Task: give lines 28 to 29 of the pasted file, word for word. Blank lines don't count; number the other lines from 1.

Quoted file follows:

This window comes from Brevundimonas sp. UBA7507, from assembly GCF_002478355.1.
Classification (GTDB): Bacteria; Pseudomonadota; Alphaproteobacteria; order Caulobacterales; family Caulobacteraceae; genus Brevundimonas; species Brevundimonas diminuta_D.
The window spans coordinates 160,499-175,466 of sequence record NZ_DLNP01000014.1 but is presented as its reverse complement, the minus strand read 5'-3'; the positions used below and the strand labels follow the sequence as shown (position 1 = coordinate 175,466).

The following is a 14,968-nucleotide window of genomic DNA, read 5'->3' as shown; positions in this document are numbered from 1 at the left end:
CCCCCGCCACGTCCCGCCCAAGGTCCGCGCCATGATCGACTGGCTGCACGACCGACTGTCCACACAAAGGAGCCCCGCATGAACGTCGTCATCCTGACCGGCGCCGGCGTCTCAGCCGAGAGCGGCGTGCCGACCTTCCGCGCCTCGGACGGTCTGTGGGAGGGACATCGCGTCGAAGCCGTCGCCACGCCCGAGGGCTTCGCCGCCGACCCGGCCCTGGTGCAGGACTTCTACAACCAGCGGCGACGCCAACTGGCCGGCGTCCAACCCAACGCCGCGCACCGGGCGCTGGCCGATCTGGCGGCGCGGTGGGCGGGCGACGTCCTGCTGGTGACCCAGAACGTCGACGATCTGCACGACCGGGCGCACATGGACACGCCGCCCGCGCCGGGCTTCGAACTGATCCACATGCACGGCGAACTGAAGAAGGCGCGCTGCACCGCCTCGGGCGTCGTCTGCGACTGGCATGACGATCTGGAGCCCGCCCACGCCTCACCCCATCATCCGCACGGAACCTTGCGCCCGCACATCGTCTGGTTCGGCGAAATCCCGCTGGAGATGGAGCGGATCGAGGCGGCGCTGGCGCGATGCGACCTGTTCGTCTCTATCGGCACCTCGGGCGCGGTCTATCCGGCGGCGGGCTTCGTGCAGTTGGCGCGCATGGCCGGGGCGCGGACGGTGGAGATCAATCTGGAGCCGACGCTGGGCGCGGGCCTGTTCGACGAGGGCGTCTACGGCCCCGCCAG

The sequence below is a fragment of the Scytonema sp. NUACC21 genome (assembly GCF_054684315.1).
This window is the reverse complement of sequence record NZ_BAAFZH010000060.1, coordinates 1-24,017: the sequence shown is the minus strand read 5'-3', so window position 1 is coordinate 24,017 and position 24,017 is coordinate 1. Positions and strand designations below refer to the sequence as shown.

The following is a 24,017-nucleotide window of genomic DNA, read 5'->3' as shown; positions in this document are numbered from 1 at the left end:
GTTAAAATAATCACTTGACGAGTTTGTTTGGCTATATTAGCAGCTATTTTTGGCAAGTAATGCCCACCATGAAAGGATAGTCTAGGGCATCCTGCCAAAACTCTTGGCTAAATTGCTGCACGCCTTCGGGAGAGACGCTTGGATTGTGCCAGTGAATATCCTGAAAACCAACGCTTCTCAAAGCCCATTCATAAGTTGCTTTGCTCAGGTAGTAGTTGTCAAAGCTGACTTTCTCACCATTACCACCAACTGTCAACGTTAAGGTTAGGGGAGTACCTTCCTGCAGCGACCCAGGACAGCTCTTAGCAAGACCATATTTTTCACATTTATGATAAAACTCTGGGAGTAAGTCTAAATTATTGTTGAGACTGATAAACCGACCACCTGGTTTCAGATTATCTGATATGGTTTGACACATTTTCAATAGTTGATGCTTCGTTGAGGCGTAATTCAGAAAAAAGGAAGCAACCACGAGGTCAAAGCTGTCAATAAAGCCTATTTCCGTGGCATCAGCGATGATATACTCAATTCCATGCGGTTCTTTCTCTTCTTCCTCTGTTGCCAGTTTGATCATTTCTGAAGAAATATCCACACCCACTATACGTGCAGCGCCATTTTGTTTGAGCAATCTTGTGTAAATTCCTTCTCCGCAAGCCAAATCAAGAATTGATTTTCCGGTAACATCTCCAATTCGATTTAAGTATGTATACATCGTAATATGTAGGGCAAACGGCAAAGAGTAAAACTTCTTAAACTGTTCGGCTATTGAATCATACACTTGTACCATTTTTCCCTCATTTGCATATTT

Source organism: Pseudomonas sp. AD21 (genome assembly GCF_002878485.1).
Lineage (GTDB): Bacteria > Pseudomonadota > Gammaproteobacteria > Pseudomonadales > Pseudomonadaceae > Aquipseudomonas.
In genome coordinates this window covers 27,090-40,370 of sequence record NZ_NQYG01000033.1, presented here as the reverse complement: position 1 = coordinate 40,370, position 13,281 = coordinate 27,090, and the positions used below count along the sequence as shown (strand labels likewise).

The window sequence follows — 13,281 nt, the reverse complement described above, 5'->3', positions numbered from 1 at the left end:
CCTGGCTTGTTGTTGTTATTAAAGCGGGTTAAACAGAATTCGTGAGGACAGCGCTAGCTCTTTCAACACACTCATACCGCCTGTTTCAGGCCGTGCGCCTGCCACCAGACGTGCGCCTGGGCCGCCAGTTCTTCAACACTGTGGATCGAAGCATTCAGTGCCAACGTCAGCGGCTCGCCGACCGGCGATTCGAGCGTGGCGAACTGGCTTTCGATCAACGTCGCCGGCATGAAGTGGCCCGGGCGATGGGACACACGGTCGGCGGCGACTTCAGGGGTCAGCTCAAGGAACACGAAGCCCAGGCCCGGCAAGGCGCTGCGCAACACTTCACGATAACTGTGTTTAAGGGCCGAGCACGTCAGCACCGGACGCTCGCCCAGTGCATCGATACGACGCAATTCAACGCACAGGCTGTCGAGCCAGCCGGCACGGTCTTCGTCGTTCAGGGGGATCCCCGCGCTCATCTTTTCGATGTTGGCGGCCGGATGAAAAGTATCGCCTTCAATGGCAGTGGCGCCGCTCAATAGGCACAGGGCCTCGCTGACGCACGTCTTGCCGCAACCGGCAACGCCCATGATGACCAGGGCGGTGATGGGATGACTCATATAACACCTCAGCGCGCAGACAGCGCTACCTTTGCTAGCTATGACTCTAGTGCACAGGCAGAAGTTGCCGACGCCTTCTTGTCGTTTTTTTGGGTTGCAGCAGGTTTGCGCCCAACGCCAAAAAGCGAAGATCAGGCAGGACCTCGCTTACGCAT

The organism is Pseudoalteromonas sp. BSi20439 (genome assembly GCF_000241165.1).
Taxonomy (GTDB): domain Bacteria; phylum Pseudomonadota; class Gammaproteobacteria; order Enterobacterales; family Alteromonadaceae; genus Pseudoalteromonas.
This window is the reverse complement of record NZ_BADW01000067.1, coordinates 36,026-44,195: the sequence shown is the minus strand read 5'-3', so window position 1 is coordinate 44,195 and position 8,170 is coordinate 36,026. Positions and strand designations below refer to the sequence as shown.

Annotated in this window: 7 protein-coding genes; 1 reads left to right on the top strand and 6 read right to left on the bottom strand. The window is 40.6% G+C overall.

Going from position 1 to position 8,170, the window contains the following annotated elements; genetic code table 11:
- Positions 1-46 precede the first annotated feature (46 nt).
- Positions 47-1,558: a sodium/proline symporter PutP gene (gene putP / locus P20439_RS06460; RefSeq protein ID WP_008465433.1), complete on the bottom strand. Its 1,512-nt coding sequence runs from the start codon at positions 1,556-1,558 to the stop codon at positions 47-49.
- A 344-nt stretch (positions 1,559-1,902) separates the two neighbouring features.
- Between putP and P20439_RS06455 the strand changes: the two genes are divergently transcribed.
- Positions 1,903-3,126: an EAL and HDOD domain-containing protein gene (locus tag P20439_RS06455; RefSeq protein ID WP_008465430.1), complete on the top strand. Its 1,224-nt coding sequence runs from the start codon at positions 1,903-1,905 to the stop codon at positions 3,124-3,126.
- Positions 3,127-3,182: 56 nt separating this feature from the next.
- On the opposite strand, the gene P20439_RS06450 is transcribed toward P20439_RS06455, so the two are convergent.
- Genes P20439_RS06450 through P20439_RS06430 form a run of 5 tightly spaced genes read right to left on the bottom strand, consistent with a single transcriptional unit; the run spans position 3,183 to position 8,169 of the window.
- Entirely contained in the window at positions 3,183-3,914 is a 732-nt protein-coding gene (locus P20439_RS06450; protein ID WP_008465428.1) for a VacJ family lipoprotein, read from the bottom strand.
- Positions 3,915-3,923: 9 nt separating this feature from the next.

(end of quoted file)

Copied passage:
- Entirely contained in the window at positions 3,183-3,914 is a 732-nt protein-coding gene (locus P20439_RS06450; protein ID WP_008465428.1) for a VacJ family lipoprotein, read from the bottom strand.
- Positions 3,915-3,923: 9 nt separating this feature from the next.